local media landscape, the departure of Bob Cilman and the arrival
of Diane Welter as editor of Elder Vision went virtually unnoticed
and certainly underreported.
because the tabloid-style newspaper serves a community - the
nearly 5,000 Northampton citizens who are at least 60 years
old. - that is pretty much invisible as well in this self-defined
hip city of 30,000.
of us who are 65 and getting a monthly Social Security check
tend not to think of ourselves as elderly, and probably not
involved with the Council of Aging, which publishes Elder Vision
from the basement of Memorial Hall every other month. And we
probably donít think the newspaper has much to tell us.
started the newspaper in 1987 with the page one headline - "Move
Over Gazette, New Paper in Town" - admits that in the community
as a whole Elder Vision "is under recognized." Yet,
among many seniors the response and enthusiasm for the publication
is robust, he says.
In an interview
with downstreet.net, Cilman, now director of the Northampton
Arts Council, seemed both pleased with the track record of Elder
Vision during his 14-year tenure and confident of its future.
big fan of Diane," he said. "Sheís going to do a great
job with the paper, she has that old-fashioned caring about
has already produced two issues of the paper, will have to balance
the half-time editorís job with her position as assistant director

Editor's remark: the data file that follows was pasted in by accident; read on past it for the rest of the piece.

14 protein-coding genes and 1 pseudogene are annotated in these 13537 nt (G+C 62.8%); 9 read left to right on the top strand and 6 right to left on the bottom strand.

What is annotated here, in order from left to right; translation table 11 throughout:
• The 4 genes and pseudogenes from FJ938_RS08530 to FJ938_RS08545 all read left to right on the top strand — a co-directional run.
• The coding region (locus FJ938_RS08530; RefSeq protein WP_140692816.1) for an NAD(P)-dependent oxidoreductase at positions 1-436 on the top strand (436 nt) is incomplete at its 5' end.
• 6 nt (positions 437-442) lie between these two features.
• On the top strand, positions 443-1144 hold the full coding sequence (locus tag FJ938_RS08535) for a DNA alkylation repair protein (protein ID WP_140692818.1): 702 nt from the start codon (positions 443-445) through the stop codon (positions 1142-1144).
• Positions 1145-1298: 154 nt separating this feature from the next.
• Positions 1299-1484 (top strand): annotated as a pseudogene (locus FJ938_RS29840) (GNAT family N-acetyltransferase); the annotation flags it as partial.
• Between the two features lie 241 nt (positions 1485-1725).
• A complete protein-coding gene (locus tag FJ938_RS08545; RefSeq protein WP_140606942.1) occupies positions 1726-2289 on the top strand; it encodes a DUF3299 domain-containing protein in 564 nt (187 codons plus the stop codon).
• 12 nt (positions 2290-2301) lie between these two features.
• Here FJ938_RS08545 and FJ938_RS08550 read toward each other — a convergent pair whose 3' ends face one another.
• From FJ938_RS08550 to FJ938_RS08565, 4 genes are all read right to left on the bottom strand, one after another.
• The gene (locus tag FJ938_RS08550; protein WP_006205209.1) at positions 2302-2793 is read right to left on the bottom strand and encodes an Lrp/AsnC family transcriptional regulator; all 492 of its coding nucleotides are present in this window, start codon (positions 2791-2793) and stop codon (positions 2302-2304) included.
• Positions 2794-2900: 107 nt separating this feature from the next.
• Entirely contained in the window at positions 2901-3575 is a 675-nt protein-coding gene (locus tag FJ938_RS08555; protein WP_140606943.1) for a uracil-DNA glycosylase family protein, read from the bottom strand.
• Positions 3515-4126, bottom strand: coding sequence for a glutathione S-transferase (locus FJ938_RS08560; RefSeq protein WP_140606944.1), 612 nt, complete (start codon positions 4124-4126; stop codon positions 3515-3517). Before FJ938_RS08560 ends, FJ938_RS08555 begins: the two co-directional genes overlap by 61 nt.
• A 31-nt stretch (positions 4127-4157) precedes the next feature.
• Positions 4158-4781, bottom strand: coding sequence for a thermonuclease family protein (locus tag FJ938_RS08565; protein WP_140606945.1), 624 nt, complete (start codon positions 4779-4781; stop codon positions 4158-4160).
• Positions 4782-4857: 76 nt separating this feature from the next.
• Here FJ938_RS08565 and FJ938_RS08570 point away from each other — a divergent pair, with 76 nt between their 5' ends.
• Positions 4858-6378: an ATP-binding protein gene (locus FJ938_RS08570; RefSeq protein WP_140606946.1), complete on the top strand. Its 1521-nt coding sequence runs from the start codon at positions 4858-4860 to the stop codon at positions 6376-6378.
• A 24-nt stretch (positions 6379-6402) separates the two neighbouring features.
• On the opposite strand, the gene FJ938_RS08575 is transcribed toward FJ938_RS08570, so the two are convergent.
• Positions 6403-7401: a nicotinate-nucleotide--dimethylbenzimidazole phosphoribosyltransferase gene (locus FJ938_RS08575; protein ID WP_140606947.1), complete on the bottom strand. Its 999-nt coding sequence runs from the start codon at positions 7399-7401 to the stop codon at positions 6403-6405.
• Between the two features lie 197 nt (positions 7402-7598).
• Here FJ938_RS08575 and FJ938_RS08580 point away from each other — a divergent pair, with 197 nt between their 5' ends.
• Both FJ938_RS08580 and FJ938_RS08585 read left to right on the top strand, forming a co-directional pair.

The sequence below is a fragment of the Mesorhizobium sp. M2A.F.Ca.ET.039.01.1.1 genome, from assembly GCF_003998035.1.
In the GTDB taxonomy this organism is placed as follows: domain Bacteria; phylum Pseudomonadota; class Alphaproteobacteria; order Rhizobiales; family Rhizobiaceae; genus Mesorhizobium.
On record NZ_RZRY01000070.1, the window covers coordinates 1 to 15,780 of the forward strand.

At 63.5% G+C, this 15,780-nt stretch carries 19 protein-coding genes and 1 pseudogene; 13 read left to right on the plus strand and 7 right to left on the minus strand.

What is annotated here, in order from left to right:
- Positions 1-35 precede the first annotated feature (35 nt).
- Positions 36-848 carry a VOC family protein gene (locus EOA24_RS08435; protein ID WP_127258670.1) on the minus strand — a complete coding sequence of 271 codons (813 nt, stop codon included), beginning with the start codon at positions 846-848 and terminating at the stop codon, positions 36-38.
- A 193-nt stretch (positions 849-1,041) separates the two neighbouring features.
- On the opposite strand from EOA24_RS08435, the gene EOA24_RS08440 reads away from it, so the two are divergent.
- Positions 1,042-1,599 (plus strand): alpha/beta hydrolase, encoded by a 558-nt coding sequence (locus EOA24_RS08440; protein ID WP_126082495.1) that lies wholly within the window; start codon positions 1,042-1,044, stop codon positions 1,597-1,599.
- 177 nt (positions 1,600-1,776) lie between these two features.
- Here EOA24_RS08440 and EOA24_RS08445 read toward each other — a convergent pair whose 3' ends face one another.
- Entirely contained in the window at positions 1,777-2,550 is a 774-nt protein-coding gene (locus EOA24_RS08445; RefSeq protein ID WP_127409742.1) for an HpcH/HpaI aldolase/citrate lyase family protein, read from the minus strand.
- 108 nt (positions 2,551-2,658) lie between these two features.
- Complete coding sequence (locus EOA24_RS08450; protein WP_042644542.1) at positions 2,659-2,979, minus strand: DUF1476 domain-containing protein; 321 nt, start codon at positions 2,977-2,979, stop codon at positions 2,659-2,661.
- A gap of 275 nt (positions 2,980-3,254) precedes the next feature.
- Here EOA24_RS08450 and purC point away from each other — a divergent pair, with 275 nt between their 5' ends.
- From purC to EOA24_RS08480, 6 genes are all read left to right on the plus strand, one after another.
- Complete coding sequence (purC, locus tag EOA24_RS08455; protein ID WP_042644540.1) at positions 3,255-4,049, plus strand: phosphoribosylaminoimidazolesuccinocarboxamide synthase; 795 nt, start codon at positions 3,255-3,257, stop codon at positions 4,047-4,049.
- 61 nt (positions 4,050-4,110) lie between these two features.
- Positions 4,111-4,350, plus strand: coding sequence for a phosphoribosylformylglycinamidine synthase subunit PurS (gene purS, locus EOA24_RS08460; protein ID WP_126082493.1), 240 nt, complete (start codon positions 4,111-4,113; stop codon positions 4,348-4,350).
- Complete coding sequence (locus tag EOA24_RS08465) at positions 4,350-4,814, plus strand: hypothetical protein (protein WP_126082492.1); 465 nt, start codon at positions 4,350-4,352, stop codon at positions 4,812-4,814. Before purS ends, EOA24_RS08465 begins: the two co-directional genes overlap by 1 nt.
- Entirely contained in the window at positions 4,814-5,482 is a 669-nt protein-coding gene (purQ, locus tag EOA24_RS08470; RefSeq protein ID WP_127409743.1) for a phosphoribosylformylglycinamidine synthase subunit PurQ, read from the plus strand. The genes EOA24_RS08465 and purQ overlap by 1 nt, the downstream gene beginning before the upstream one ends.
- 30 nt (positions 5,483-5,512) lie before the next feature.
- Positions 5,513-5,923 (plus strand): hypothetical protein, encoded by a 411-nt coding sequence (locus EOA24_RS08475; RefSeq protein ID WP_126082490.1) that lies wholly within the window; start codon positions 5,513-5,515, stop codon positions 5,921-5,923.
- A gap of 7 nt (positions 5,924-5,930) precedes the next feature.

of the Council on Aging and program coordinator.
great to have this thing handed to you," she said in an
interview. "Itís wide open, it has endless possibilities."
And as if she
had overheard Cilmanís comments about her, Welter added: "Bob
made it what is and itís unique in the state."
With the thank
youís taken care of, Welter, 56, hinted that she would like
to take Elder Vision in slightly new directions, perhaps even
delving into issues that might spark some controversy.
of the writing is wonderful," she said, with a particular
nod to long-time contributors Bette Ondras and David Kopko.
But many of the writers understandably donít have a zest for
stories that could be controversial. "Their manners are
too good to get involved in controversy," said Welter.
we had a few people who were eager to ask harder questions and
to explore difficult issues," she said, while recognizing
that as a branch of the city government the Council on Aging
operates under certain self-imposed restrictions.
tour as editor, Cilman, 48, said the "biggest struggle
with Elder Vision was that the writers wanted to write about
the past and write about themselves." Pushing writers to
function more as reporters was always a challenge, he said.
good at finding the quirky interesting articles to write about,"
he said, and while some columnists would take a stand "we
were careful not to push one point of view too much."
the publication cycle works against Elder Vision having a sharper
edge. "Itís is hard to have breaking news every two months,
to cover something and still be relevant and not out of date
by the time you come out." she said.
One of her
principal tasks, she said, will be to cast a wider net to find
writers and contributors to Elder Vision.
to recruit people, " Welter said as the laughter of the
Wednesday afternoon cribbage players reverberated outside her
office. "There are lot of writers out there who donít think
to get involved in Elder Vision. People who meet the definition